Chesapeake Energy has been working on all angles to improve its balance sheet. Earlier this month, for example, the company secured a $1.5 billion term loan, which it used to refinance the credit facility related to a recent acquisition. With a 4 1/2 year term, the loan bought it time since the credit facility would have matured next year.
The company also offered to exchange some of its existing debt for up to $1.5 billion of second-lien notes due in 2025 that had an 11.5% interest rate. The company's creditors loved the idea of swapping out their unsecured bonds for these more secure notes.
Chesapeake reported today that holders of $3.22 billion of the company's notes -- 71% of those available for the exchange -- tendered their bonds. Because of that, Chesapeake increased its exchange cap from $1.5 billion to $2.21 billion. This move will enable the company to shave roughly $1 billion in debt off its total since the agreed exchange rates are at a 30% to 38% discount to the face value of these bonds.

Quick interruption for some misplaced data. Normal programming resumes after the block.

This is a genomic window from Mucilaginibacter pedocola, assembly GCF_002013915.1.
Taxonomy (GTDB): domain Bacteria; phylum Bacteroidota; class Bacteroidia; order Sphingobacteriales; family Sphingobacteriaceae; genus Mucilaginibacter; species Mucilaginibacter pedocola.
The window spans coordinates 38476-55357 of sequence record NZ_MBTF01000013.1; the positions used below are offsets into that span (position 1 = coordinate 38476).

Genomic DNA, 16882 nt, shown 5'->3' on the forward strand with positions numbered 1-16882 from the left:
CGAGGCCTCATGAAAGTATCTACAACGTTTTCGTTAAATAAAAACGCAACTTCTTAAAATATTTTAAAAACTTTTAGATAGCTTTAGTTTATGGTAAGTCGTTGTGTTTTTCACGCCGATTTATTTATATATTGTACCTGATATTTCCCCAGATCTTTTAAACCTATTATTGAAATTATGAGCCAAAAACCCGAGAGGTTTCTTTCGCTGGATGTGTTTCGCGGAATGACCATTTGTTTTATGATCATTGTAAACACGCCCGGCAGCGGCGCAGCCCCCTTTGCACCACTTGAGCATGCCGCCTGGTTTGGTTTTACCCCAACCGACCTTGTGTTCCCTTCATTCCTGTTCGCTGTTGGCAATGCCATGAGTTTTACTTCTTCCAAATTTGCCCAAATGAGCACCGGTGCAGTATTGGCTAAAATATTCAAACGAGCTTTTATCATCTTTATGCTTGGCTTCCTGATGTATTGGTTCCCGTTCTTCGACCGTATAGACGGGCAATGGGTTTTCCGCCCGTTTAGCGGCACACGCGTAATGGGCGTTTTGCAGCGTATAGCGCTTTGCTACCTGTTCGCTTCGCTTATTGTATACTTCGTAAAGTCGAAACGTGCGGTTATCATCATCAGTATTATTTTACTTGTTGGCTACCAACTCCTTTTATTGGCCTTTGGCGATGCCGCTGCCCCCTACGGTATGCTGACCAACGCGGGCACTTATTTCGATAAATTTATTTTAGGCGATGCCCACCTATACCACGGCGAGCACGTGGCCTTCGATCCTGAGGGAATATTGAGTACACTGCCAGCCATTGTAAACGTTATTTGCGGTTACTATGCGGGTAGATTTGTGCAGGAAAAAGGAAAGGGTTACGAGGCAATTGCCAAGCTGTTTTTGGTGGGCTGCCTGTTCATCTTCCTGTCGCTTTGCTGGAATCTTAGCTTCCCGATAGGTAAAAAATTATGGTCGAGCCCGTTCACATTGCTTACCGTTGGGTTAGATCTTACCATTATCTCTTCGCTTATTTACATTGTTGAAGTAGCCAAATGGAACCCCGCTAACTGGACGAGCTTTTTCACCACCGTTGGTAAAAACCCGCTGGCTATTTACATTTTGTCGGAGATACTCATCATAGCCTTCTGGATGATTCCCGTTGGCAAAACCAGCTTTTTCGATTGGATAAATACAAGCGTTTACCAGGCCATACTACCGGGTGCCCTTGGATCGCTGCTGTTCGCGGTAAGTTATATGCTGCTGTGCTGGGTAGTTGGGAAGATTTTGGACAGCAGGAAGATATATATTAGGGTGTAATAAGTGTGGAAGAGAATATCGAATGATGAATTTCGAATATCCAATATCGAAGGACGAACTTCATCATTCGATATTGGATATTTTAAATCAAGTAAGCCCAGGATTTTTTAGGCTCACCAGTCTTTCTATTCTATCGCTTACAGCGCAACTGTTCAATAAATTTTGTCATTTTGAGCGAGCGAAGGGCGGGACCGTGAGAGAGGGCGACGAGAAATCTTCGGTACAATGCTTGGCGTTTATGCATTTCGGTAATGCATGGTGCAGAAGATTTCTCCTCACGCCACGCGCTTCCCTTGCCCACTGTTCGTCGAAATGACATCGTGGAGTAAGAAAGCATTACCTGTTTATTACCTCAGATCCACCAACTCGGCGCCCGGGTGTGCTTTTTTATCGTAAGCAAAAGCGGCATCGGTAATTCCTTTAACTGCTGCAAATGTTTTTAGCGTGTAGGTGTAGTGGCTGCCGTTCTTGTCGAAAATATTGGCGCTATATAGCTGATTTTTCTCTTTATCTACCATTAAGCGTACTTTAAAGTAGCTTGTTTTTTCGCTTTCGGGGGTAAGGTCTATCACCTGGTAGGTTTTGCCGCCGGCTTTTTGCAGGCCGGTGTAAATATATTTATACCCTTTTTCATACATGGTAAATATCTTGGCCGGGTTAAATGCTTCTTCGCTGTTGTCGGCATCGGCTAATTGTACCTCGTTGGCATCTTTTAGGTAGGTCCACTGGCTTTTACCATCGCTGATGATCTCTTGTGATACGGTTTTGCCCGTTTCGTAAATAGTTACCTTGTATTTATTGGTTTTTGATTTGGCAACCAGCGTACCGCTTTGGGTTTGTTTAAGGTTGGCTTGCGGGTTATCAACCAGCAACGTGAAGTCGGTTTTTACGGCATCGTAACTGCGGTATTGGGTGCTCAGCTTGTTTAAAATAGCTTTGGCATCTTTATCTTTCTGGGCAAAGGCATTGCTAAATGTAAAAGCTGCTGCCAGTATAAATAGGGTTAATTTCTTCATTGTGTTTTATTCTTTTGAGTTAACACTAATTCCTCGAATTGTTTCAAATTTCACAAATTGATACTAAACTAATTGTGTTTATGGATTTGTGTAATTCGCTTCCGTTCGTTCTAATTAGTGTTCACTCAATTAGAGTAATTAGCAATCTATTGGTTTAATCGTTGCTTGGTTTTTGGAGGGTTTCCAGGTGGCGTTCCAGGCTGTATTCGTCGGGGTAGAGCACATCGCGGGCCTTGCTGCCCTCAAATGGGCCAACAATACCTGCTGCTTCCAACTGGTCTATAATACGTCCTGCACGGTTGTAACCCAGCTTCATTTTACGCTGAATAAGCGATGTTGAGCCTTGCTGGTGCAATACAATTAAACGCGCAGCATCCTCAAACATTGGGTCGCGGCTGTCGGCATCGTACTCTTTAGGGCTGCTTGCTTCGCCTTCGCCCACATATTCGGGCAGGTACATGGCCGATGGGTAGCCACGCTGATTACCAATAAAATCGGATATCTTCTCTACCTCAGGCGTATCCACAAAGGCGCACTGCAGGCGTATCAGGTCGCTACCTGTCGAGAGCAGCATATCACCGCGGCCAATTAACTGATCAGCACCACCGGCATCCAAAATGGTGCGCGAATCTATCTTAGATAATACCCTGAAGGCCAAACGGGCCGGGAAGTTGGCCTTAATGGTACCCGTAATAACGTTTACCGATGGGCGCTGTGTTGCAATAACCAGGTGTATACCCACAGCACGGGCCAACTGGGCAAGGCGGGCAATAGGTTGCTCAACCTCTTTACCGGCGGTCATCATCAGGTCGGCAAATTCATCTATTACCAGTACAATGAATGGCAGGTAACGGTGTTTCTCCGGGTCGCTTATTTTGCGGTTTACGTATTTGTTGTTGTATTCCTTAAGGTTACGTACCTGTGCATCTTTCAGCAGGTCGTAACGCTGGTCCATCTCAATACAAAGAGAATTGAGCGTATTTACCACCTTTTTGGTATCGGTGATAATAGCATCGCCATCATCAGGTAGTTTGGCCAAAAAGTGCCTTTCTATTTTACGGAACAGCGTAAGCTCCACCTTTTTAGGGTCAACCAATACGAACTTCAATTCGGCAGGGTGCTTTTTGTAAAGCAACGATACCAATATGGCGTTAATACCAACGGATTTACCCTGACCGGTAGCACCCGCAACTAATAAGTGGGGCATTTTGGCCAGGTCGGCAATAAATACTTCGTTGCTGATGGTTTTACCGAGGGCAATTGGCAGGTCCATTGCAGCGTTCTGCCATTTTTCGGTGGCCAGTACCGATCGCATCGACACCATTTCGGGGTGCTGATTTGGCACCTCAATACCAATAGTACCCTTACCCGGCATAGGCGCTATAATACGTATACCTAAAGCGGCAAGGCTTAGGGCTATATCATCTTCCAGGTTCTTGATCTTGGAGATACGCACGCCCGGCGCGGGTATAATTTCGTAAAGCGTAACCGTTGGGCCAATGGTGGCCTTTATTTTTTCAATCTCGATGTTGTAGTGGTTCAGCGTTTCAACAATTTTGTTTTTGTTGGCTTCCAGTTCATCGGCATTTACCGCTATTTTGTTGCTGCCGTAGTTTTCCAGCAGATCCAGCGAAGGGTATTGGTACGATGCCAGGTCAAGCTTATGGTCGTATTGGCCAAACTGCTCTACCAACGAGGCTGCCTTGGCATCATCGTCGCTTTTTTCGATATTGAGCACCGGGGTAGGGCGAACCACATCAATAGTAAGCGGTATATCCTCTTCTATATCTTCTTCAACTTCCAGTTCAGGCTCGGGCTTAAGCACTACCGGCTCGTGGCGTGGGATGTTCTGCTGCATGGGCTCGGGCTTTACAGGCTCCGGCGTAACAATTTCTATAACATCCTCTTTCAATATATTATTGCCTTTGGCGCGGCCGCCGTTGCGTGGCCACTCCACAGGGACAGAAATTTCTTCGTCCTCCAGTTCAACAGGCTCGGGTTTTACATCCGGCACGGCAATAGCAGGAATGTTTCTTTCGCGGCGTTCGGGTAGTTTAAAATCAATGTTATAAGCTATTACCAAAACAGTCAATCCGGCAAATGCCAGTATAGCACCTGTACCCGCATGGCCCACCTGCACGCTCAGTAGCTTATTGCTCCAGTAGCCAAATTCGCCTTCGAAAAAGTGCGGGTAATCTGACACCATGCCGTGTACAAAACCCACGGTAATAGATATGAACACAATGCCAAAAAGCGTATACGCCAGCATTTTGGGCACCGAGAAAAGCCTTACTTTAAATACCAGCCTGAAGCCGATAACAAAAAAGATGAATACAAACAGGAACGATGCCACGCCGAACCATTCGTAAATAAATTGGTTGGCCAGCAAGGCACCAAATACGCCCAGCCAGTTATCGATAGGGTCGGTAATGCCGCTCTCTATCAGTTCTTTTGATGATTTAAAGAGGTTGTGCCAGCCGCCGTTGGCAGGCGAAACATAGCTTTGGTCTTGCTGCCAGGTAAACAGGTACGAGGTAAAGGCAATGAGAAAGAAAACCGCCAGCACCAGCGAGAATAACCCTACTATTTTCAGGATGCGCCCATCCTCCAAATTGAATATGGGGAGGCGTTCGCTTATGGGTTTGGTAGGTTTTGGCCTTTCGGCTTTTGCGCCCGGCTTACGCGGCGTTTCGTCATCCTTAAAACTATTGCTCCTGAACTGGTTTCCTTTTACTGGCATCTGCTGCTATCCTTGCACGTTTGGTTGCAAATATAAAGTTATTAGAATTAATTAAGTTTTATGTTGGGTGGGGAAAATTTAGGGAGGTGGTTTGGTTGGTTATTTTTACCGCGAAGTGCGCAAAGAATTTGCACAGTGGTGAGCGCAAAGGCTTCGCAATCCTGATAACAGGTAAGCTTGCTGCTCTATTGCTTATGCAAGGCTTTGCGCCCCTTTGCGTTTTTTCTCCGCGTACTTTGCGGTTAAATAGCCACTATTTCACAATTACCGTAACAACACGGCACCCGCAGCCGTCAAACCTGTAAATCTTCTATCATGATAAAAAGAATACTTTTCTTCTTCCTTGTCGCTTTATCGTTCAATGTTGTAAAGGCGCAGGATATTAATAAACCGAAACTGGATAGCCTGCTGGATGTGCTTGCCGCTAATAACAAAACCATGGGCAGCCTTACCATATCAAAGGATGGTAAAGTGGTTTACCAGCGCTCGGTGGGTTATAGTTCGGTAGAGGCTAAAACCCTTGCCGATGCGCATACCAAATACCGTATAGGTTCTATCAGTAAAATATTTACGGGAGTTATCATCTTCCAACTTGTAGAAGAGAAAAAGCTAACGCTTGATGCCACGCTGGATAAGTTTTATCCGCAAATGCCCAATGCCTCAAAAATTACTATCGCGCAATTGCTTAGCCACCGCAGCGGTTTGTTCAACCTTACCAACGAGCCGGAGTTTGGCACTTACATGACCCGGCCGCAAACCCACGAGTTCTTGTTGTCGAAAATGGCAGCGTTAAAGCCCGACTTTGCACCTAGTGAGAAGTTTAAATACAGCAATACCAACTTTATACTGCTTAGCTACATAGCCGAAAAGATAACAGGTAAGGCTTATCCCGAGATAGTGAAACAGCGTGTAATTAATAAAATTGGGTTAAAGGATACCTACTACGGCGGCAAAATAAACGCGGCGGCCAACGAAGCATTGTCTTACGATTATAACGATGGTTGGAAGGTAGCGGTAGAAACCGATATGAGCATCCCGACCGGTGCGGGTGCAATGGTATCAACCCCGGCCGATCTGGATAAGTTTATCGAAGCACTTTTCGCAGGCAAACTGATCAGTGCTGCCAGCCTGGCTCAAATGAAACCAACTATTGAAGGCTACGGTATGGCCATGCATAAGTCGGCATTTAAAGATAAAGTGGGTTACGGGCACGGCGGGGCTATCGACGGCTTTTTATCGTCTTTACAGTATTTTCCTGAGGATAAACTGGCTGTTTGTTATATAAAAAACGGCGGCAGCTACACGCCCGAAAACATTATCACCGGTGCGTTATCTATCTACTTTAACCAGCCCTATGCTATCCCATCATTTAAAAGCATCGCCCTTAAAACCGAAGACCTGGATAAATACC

Chesapeake's recent exchange offer will reduce its total debt level by more than 10%. However, the company will still have nearly $9 billion in debt outstanding, which is a massive weight. Because of that, it has a long way to go, which is why investors should steer clear of this stock since it remains one of the riskiest bets in the oil patch.